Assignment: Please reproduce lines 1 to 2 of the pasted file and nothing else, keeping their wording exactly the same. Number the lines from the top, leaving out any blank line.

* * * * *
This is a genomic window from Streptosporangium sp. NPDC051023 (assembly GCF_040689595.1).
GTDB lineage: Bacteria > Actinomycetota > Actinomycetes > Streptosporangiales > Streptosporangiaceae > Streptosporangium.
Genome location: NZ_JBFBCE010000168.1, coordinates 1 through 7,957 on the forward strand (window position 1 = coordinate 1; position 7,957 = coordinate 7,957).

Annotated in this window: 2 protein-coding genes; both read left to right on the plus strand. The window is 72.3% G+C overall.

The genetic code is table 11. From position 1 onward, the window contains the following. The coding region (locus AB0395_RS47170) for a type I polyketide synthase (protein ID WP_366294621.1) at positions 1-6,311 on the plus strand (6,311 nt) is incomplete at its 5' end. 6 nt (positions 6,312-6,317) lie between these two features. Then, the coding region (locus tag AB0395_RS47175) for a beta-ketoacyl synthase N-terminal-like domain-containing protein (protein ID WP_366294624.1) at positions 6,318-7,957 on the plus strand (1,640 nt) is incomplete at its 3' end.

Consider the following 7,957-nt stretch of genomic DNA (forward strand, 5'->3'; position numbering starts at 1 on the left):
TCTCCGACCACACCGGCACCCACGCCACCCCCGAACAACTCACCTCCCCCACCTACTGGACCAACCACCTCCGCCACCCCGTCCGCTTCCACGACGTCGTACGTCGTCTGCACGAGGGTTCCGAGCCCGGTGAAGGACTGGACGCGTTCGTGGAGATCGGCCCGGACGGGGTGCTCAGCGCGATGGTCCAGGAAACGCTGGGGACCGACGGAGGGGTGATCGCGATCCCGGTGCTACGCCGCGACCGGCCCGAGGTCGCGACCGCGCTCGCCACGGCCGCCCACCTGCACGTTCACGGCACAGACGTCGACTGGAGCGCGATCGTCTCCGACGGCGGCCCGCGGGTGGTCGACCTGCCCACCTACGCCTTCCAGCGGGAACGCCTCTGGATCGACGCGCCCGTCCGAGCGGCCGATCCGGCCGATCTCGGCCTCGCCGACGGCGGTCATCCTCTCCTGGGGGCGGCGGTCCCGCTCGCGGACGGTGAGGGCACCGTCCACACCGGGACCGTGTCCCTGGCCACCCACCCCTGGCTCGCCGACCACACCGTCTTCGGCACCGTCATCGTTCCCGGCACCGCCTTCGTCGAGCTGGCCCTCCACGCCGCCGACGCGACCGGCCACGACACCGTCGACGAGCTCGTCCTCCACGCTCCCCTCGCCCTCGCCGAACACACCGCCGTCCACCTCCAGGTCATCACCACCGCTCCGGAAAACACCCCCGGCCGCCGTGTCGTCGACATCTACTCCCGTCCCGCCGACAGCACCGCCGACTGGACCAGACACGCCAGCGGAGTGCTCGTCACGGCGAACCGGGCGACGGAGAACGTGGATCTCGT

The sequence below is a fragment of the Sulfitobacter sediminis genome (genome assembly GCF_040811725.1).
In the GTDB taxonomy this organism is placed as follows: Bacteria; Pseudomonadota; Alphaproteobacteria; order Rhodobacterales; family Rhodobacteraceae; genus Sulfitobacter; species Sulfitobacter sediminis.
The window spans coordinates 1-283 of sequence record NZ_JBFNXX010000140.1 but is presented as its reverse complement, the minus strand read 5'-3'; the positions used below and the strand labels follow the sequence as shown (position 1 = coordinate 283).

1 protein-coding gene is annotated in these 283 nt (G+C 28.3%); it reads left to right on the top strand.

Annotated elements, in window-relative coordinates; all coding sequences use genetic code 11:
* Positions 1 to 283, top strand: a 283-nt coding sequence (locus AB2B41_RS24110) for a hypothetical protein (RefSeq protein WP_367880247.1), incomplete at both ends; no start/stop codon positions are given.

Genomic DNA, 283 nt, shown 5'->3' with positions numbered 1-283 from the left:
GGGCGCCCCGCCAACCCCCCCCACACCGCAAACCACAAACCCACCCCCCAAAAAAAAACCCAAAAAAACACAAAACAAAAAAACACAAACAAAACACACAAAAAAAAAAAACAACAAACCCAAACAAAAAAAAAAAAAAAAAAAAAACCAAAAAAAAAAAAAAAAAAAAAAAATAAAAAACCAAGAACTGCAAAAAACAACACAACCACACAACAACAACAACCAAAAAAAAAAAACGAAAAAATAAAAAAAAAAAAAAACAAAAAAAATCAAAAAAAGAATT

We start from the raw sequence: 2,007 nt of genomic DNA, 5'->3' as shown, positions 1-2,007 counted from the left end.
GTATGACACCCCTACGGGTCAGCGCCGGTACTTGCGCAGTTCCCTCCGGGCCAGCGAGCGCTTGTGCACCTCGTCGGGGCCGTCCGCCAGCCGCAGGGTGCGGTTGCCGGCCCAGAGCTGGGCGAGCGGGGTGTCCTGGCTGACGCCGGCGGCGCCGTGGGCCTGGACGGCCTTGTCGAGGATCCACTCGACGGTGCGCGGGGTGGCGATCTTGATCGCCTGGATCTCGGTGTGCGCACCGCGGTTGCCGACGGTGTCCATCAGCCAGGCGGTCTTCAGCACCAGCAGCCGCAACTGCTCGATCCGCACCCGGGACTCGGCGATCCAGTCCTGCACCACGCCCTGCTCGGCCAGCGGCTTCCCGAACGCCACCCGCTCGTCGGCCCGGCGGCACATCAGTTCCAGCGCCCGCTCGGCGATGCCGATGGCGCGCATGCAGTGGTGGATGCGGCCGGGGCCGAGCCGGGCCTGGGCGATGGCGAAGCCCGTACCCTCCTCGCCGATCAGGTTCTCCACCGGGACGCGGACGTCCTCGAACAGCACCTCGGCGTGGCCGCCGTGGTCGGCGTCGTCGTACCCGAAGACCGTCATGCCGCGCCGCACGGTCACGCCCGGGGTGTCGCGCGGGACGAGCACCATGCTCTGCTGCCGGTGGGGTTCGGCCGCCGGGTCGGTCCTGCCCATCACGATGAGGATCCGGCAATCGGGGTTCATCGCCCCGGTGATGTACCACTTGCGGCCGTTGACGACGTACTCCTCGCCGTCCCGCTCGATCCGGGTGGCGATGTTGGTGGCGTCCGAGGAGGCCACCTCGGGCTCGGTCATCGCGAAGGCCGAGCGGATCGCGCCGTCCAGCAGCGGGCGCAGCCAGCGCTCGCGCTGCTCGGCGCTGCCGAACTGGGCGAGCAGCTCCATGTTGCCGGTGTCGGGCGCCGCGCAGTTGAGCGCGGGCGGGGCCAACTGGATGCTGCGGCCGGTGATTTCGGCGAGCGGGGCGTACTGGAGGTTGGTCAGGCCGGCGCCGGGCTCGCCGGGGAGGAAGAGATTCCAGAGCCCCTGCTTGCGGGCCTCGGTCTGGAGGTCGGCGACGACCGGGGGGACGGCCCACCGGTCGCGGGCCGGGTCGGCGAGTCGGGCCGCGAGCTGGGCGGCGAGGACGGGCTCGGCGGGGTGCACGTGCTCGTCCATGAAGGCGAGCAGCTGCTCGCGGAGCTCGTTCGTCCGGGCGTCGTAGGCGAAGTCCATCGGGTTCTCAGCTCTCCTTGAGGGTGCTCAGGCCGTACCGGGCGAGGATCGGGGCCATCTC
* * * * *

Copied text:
This is a genomic window from Streptosporangium sp. NPDC051023 (assembly GCF_040689595.1).
GTDB lineage: Bacteria > Actinomycetota > Actinomycetes > Streptosporangiales > Streptosporangiaceae > Streptosporangium.